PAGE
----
During this time, philosophes, “tried to transfer the scientific method- the reliance on experience and the critical use of the intellect to the realm of society. ” (Perry ch. 3; pg. 51). This age caused people to question all aspects of life. Newton questioned the natural laws that regulated nature. Others became motivated to question society and those who governed it, which produced political philosophers. These philosophers believed that the universe was designed to follow a fixed set of laws, and not ruled by chaos.

    These philosophers also believed in another idea as stated by Perry, “The “Enlightened” philosophers articulated basic principles of the modern outlook, confidence in the self-suffiency of the human mind, belief that individuals poses natural rights that governments should not violate, and the desire to reform society in accordance with rational principals. ” (Perry ch. 3; pg. 51-52). The government was greatly affected by the Enlightenment to the point where the Enlightenment attempted to explain the purpose of government, and describe the best form of it.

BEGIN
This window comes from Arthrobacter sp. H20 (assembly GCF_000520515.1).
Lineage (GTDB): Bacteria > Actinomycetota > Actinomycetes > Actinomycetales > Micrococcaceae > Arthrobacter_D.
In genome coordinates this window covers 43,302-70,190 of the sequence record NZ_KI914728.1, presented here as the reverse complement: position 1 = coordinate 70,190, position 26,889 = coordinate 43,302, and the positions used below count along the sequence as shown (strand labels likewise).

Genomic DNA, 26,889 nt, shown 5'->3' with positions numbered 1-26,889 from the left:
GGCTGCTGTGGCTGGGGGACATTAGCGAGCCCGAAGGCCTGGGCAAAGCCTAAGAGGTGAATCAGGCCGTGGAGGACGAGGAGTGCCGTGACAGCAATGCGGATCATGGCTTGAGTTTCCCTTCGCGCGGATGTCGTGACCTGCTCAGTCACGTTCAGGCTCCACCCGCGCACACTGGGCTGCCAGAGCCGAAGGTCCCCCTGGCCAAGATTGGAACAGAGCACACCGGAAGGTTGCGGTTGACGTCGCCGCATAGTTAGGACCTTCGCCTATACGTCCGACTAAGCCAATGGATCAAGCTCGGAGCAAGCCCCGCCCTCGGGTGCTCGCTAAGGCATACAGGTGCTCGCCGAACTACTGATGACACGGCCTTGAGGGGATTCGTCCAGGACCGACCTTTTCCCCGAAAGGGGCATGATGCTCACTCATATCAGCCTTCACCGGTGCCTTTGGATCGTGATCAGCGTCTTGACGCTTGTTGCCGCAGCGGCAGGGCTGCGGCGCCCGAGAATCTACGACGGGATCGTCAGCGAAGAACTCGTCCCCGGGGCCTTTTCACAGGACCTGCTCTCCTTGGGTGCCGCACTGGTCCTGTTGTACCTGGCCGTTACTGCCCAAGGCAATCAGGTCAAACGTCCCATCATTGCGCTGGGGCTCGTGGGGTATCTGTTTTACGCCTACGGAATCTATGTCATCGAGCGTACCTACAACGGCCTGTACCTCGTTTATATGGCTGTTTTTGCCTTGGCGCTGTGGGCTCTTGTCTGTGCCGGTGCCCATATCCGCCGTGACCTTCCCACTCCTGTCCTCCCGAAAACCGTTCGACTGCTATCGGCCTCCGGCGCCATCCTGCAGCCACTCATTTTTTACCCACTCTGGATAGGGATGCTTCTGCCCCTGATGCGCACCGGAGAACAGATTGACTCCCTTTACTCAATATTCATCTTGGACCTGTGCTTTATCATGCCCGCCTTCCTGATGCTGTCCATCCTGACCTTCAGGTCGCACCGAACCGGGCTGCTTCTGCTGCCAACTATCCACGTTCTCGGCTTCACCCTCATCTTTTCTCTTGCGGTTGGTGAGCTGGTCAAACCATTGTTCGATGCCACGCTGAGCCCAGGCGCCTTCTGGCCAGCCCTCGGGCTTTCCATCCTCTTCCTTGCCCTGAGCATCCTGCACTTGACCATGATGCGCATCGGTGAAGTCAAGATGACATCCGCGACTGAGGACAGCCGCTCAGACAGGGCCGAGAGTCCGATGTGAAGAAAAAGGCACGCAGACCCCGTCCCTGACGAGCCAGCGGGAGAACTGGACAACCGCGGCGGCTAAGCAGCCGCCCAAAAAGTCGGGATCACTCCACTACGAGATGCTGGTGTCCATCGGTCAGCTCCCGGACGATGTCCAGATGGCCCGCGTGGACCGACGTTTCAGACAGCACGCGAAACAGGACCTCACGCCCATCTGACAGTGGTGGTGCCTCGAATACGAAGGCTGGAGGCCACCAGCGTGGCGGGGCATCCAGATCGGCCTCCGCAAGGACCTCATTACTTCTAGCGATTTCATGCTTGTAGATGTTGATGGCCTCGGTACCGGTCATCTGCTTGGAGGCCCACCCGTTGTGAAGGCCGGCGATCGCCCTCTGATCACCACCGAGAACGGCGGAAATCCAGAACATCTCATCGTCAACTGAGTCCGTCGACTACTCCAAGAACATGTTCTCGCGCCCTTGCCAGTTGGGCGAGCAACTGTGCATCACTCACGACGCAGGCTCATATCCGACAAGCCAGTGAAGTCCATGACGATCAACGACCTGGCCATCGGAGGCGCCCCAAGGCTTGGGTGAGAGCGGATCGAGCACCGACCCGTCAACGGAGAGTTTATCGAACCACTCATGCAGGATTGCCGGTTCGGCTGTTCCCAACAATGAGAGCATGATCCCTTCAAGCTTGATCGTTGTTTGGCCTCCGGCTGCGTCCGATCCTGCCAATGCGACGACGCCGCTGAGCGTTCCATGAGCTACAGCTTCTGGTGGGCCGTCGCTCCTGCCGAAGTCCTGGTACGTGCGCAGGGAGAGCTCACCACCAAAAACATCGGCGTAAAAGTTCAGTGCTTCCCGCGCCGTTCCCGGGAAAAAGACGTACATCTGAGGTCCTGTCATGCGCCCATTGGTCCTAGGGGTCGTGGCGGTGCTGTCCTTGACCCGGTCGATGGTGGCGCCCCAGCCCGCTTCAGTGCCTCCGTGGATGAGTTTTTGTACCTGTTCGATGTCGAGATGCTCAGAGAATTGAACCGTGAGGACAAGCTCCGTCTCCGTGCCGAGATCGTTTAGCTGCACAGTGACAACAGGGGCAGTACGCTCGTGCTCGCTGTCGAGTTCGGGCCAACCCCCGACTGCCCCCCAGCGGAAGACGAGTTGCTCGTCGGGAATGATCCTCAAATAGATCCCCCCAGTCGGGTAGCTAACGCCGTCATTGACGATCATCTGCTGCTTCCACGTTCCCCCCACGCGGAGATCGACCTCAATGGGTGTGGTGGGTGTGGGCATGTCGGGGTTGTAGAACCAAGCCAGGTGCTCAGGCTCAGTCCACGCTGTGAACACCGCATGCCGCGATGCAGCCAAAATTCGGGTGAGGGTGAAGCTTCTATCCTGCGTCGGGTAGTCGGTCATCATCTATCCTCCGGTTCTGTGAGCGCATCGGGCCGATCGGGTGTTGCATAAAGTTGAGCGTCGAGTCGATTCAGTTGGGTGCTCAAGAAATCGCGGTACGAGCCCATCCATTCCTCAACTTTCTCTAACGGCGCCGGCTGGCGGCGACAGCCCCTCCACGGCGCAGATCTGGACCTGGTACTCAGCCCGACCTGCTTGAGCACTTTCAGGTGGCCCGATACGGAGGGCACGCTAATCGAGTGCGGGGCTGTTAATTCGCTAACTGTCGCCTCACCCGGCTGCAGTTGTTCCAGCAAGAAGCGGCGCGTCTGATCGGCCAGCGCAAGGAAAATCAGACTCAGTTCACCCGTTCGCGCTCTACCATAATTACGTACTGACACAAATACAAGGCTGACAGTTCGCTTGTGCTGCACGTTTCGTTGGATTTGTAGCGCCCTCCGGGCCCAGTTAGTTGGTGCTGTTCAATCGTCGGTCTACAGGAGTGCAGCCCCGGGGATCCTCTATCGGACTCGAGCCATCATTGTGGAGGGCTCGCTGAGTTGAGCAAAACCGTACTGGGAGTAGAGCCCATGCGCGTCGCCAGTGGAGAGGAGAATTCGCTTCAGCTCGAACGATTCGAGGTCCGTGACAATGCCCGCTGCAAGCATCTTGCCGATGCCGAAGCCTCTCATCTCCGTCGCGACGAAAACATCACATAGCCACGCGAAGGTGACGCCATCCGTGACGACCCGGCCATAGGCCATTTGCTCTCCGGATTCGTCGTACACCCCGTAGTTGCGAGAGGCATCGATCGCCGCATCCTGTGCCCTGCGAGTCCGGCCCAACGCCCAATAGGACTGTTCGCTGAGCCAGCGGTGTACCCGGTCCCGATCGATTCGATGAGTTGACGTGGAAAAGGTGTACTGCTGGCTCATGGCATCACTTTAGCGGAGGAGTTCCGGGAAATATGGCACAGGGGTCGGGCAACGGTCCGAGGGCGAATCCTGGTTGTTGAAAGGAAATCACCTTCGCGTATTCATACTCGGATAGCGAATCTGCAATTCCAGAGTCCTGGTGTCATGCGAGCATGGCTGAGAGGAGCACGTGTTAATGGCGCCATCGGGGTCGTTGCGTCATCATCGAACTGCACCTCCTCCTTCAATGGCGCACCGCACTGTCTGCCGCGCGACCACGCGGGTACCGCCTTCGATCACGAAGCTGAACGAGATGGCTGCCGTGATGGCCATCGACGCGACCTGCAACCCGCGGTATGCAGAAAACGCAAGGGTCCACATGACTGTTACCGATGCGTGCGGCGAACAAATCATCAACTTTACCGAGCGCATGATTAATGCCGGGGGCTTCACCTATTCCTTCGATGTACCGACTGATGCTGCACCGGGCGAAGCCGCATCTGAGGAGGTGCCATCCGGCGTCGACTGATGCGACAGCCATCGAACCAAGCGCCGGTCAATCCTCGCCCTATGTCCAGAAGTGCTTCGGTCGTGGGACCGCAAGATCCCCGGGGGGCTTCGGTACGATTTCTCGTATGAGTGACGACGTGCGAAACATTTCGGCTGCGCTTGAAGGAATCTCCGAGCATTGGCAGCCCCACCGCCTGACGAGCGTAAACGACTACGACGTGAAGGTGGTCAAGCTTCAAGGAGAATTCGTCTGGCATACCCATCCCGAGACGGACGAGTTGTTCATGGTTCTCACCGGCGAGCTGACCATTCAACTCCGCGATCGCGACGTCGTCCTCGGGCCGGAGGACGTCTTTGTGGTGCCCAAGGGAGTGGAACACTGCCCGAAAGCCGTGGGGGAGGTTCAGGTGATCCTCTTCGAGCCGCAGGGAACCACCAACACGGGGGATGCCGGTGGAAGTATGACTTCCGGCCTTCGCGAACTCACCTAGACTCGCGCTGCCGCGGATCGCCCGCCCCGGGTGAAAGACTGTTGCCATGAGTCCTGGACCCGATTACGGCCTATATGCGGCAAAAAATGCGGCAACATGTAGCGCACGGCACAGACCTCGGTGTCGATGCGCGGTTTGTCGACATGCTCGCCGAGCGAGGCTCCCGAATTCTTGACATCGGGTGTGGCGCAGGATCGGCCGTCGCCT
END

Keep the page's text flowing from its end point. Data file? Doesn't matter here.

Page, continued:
Another important thing the Enlightenment affected was religion. Religion was seriously injured when the Civil Constitution of the Clergy came out. The French clergy were already limited in their ability to practice religious law in society. This restriction was enforced on them by the 1682 Declaration of the Clergy of France. The Civil Constitution of the Clergy was also preceded by abolishing any money contributions tat the churches members were expected to pay.